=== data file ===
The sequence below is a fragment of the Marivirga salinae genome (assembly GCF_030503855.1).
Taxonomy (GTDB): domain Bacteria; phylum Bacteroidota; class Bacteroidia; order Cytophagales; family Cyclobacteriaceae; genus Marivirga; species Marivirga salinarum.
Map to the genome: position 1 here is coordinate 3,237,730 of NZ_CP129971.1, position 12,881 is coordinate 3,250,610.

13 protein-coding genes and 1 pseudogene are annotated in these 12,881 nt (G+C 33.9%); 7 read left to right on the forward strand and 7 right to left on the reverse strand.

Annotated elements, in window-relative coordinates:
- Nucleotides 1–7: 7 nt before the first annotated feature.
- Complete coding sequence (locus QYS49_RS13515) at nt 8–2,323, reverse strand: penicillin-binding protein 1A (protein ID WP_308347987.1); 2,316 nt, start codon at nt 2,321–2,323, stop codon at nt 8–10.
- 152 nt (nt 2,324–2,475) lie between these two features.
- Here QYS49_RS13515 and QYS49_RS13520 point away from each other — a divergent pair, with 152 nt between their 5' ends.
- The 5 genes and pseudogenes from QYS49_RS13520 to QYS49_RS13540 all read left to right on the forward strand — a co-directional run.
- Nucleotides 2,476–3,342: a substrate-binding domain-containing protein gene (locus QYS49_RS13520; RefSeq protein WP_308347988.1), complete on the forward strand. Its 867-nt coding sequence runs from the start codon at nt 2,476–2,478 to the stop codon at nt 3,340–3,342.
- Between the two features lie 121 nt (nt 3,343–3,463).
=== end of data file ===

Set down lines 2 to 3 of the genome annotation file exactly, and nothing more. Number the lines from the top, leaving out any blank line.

Taxonomy (GTDB): domain Bacteria; phylum Bacteroidota; class Bacteroidia; order Cytophagales; family Cyclobacteriaceae; genus Marivirga; species Marivirga salinarum.
Map to the genome: position 1 here is coordinate 3,237,730 of NZ_CP129971.1, position 12,881 is coordinate 3,250,610.